Another Fat Hormone May Aid in Weight Loss

From the WebMD Archives

April 23, 2004 -- Move over, leptin. Researchers have discovered another fat hormone that may aid in promoting weight loss.

A new study suggests that the hormone adiponectin, which is found in fat tissue, can cause weight loss by boosting metabolism without affecting appetite. Researchers say that the finding may lead to better treatments for obesity and other metabolic disorders, such as diabetes.

Leptin, a related fat hormone, has been widely studied in recent years and has been shown in to produce weight loss in animals by decreasing appetite and increasing metabolism.

Researchers say both fat hormones work through the same pathway in the brain to control body weight and blood sugar (glucose). But these hormones may also control metabolism though other unique ways, and learning more about how they work may lead to more effective anti-obesity treatments.

Fat Hormone Boosts Metabolism

In the study, published in the April issue of Nature Medicine, researchers injected adiponectin into normal laboratory mice. They found that the mice lost weight even though the hormone didn't seem to alter appetite or cause changes in the amount of food the mice ate.

"The animal burns off more calories, so over time loses weight, which was very fascinating because we knew that leptin caused weight loss by suppressing appetite and increasing metabolic rate," says researcher Rexford Ahima, MD, PhD, assistant professor of medicine at the University of Pennsylvania, in a news release. "Here we have another fat hormone that can cause weight loss but without affecting intake."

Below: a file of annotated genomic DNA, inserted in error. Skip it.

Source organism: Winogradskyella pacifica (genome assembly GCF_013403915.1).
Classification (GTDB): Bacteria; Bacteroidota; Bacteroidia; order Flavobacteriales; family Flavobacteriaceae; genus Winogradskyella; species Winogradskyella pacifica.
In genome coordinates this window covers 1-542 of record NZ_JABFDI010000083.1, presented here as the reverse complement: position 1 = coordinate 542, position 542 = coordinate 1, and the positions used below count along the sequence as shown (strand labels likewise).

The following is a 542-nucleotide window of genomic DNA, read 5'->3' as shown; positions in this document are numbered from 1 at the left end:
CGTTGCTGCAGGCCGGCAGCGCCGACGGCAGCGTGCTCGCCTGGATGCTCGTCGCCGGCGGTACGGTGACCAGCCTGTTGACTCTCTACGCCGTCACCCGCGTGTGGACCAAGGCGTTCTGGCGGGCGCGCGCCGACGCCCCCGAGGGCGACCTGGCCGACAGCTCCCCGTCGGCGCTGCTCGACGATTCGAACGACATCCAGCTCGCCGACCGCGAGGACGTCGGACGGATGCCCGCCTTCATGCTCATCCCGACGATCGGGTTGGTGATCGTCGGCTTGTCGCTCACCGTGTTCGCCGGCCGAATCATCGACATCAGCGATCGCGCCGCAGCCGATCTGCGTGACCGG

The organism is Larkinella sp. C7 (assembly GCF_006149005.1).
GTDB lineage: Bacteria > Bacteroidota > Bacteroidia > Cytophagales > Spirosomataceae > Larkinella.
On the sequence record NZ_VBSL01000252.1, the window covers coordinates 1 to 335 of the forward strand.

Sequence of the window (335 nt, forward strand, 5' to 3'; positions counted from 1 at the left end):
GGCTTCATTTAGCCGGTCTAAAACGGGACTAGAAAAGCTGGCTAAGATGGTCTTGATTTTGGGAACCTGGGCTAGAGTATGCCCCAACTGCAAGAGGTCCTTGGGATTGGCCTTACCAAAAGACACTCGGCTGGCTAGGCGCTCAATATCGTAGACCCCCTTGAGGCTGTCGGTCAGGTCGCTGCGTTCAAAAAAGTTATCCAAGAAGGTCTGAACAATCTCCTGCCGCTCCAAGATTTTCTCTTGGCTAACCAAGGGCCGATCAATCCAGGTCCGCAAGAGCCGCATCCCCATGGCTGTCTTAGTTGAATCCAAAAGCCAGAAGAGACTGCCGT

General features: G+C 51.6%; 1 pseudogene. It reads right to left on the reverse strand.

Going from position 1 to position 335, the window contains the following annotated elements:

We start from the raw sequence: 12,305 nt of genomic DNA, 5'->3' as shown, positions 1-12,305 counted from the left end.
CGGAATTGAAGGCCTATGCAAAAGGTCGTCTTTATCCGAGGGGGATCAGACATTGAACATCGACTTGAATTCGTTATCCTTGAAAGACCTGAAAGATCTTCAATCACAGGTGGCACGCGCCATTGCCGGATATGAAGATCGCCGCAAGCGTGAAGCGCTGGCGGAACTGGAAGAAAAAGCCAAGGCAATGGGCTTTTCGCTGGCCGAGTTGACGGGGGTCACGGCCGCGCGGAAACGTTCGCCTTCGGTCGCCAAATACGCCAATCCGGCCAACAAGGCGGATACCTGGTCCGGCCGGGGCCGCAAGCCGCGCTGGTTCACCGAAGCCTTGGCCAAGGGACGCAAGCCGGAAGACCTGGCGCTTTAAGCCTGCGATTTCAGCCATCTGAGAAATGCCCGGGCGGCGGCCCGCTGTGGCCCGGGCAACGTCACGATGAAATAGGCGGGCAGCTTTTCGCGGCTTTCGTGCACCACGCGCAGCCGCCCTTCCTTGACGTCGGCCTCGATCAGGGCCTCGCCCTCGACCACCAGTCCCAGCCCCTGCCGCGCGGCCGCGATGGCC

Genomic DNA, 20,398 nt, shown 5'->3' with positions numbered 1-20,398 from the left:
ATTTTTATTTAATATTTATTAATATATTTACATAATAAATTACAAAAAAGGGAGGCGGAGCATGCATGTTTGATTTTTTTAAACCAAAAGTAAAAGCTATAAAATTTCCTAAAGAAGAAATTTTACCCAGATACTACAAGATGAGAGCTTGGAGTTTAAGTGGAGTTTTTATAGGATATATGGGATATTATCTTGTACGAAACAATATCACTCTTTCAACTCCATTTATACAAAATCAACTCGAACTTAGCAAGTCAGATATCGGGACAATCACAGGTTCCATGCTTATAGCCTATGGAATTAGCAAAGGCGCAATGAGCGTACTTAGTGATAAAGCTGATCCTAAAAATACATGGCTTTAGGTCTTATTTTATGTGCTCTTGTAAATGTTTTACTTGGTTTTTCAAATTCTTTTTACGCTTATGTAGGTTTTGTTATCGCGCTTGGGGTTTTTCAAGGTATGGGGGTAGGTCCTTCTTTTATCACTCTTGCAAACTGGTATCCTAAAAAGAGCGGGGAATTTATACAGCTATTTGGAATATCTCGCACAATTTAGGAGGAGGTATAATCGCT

Researchers say fat hormones, such as leptin and adiponectin, are of interest because they may aid in promoting long-term weight loss. Over time, weight loss becomes more difficult because the body compensates, in part, by lowering its metabolic rate -- the rate at which it burns calories.

If drugs can be developed that capitalize on the metabolism-boosting properties of these fat hormones, they may be able to sustain weight loss efforts over a longer period of time without adverse health effects.

"Adiponectin or its targets in the brain and other organs could be harnessed to sustain weight loss by maintaining a high metabolic rate," ways Ahima. "This is only a possibility. We're not suggesting at this point that adiponectin will become a drug."

WebMD Health News Reviewed by Brunilda Nazario, MD on April 23, 2004


SOURCES: Yong, Q. Nature Medicine, April 2004 advance online publication. News release, University of Pennsylvania Medical Center.

© 2004 WebMD, Inc. All rights Reserved.

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